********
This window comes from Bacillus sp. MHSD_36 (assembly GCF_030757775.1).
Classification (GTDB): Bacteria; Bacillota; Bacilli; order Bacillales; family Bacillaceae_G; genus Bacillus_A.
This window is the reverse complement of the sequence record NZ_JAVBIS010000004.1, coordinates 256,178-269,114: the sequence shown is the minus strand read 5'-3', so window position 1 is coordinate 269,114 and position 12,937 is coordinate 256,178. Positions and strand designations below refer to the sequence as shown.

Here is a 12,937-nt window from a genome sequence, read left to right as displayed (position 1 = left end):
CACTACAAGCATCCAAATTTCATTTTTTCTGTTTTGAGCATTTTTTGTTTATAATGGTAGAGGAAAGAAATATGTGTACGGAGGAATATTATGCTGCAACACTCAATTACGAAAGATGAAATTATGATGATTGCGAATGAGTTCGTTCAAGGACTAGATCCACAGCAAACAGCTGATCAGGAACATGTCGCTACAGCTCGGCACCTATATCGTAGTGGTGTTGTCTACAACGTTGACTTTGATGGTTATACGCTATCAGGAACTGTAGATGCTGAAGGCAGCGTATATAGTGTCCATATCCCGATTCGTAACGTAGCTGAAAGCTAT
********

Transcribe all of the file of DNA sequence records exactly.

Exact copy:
This window comes from Bacillus sp. MHSD_36 (assembly GCF_030757775.1).
Classification (GTDB): Bacteria; Bacillota; Bacilli; order Bacillales; family Bacillaceae_G; genus Bacillus_A.
This window is the reverse complement of the sequence record NZ_JAVBIS010000004.1, coordinates 256,178-269,114: the sequence shown is the minus strand read 5'-3', so window position 1 is coordinate 269,114 and position 12,937 is coordinate 256,178. Positions and strand designations below refer to the sequence as shown.

Here is a 12,937-nt window from a genome sequence, read left to right as displayed (position 1 = left end):
CACTACAAGCATCCAAATTTCATTTTTTCTGTTTTGAGCATTTTTTGTTTATAATGGTAGAGGAAAGAAATATGTGTACGGAGGAATATTATGCTGCAACACTCAATTACGAAAGATGAAATTATGATGATTGCGAATGAGTTCGTTCAAGGACTAGATCCACAGCAAACAGCTGATCAGGAACATGTCGCTACAGCTCGGCACCTATATCGTAGTGGTGTTGTCTACAACGTTGACTTTGATGGTTATACGCTATCAGGAACTGTAGATGCTGAAGGCAGCGTATATAGTGTCCATATCCCGATTCGTAACGTAGCTGAAAGCTAT